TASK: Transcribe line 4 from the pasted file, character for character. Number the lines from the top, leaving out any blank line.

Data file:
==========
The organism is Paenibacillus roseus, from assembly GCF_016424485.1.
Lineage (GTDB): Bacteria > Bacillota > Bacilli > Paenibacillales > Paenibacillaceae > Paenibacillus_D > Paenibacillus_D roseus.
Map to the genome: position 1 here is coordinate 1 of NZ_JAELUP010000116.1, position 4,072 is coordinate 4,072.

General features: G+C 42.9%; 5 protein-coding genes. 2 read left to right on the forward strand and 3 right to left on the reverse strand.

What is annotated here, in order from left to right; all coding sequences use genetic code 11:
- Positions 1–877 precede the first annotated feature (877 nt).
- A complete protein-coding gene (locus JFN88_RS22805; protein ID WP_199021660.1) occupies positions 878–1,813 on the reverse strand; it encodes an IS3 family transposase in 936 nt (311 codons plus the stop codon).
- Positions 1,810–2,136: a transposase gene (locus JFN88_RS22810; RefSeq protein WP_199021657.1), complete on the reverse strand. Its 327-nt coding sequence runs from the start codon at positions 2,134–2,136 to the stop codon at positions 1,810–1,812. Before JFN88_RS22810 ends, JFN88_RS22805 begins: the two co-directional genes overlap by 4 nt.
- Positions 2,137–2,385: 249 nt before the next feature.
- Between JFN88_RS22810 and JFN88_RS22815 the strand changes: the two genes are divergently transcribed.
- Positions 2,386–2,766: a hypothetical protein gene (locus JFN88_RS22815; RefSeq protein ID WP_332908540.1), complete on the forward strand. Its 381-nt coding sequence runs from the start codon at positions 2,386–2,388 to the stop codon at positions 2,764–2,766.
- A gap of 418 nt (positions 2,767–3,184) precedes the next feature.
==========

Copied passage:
General features: G+C 42.9%; 5 protein-coding genes. 2 read left to right on the forward strand and 3 right to left on the reverse strand.